Meguiar’s Great Uncover at Summernats 35 part two

Round two of the massive 24-car unveil session at Street Machine Summernats 35


Last night we brought you a ton of new metal in the Street Machine Summernats 35 elite hall, but that was just the beginning.

With a huge 24 cars unveiled during the Meguiar’s Great Uncover, there’s really something for everybody, from ballistic Toranas and stonking Falcons to some weird and loveable oddities.



Dave Stratton’s ’76 square-body C10 has been seven years in the making. What started out as a stocko 454-powered farm truck has been transformed, with the body now extended down to the rockers. It’s slammed with AirRide suspension and Rally Intro wheels, which measure up at a whopping 24×16 in the rear under the raised bed floor. Inside is a completely new and heavily customised interior with a conversion to right-hook. Motivation comes from a PowerHouse engines-built 540-cuber, kept old-school with a carby and nitrous kit and punched through a Turbo 400 and 9in diff.


Canberra local Ellis ‘Spike’ Dickson built his little Mighty Boy in just eight months for its unveil at SN35, the Kawasaki Ninja paint hitting the body just two days out from the unveil. Spike turned the Mighty Boy shell into a full-chassis car, mostly to fit the unbelievably massive 335 rear tyres. Power itself comes from an aspirated 13B, with “the biggest bridge possible” according to Spike. It’s rowed through a five-speed Mazda ‘box, which required a whole new tunnel to convert the ute to rear-wheel-drive.



Anthony’s VK Commodore is a wild take on a Blue Meanie replica, its biggest eye-grabber being the gold dipped 22in Simmons spinners. Poking its head through the bonnet is a V7 supercharger, mounted to the front of a Warspeed-built 400-cube Dart LS. Anthony says once the fab work was done the car was turned around in just nine weeks to make it to the debut at ‘Nats, including a second respray of the candy blue paint to get it to his standard.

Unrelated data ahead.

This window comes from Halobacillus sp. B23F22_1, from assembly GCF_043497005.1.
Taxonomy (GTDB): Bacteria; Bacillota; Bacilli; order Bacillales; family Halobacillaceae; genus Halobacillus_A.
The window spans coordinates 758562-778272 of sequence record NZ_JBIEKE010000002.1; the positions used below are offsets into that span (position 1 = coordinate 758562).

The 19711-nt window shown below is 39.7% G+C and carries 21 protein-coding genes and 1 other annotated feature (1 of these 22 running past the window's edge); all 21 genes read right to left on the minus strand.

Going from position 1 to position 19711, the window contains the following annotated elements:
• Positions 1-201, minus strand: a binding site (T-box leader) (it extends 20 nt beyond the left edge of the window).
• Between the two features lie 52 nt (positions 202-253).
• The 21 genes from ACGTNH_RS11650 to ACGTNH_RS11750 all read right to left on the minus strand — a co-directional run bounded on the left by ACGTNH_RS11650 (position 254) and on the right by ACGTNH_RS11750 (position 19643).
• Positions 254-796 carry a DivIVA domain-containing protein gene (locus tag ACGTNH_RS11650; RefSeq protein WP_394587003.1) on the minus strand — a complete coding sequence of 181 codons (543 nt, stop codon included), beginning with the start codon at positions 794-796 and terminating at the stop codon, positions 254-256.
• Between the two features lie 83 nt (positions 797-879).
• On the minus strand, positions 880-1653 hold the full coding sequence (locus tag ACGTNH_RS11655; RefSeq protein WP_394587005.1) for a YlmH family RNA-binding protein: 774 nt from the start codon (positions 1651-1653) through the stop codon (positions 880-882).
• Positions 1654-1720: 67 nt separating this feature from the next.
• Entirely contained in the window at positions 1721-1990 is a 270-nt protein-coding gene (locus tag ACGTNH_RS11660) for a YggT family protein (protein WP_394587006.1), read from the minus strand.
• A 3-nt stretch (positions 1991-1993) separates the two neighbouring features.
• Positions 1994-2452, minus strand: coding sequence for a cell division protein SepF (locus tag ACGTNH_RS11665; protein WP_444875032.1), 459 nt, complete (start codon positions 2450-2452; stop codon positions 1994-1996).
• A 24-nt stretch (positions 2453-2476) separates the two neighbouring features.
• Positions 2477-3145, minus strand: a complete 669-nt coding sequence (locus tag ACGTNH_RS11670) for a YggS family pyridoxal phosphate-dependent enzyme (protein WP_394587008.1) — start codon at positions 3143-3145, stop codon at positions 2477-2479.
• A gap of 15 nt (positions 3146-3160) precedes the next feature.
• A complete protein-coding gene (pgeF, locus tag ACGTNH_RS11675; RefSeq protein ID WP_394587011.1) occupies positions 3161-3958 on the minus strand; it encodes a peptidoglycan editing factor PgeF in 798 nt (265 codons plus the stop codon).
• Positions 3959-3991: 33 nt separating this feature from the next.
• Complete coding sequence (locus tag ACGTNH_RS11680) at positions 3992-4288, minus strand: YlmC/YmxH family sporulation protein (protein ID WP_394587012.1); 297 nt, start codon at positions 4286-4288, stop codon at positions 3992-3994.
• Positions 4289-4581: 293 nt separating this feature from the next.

And check out the lowrider style engraving on various items under the bonnet.



This Southern Rod & Custom build saw owner Al pitching in heaps of his own work. It packs a BMC A-series four-pot, with custom rods and pistons to survive 18psi of boost. “The motor is the duck’s guts,” Al enthuses. “It’s making 217hp at 8500rpm, it’s a very, very stout little car. We stuck with the MOWOG gearbox; the only thing we changed was the diff, because the British Motor Corporation didn’t make a diff that was strong in anything, so it’s got a pretty solid Escort rally diff” The colour is a factory deal, with a custom Continental spare wheel kit. “Everybody’s over HK-T-Gs, XYs and Commodores, and I just wanted something different,” Al says. “Everybody knows somebody that’s had one.”



Joey and mate Ivan Han (of MR HYDE Torana fame) managed this tough-as-nails HJ Monaro as a five-year shed build. There’s an LSX up front good for about 750hp at the meats, running through a Turbo 400 and sheet-metal 9in, with Brembos all-’round. “I owned one when I was 16 years old, and just decided to buy another one,” Joey explains. It’s the Wollongong bloke’s first time having a car in the hall.



Built by Paul Sant of ProFlo, Brett’s gorgeous single-spinner runs a 600-cube, Littlefield 14/71-blown big-block Chev, and a manualised TH400 and fabbed 9in rear. Hydroshox coilovers fill out all four corners, and Schotts 22×12 and 20×6 hoops cover Wilwood stopping gear. Andrew and Marty Ash laid down the Hellbent Red duco.

This isn’t Brett’s first rodeo, his 1FATHT Monaro melted minds at Nats 32.


Aaron Gauci’s LJ coupe is the culmination of his childhood dream, as a usable street and strip machine that can still hold its own against the best on the show floor. He kept this LJ simple, which is painted in Marina Bay Blue and powered by an aspirated 600hp iron lion with Haltech management. Mini tubs have made room for the 275-wide rear rubber, and a peek inside shows nice Recaro seats and a Momo wheel to politely match the black LJ interior.


Ford nut Simon Waugh wanted an XY Falcon GT with proper grunt, and this black-on-black example is the end result of three years of hard work. Giving the XY its biggest distinction is a 480rwhp 4V 351 Cleveland, paired with a toploader manual ‘box. Brand new GT spoilers and black stripes top off the exterior, and Simon ensured the interior was also black and as true to a standard GT as possible. The car sits pretty on a wider-than-original set of Globe alloys, and the underpinnings have been modernised with upgraded suspension and steering.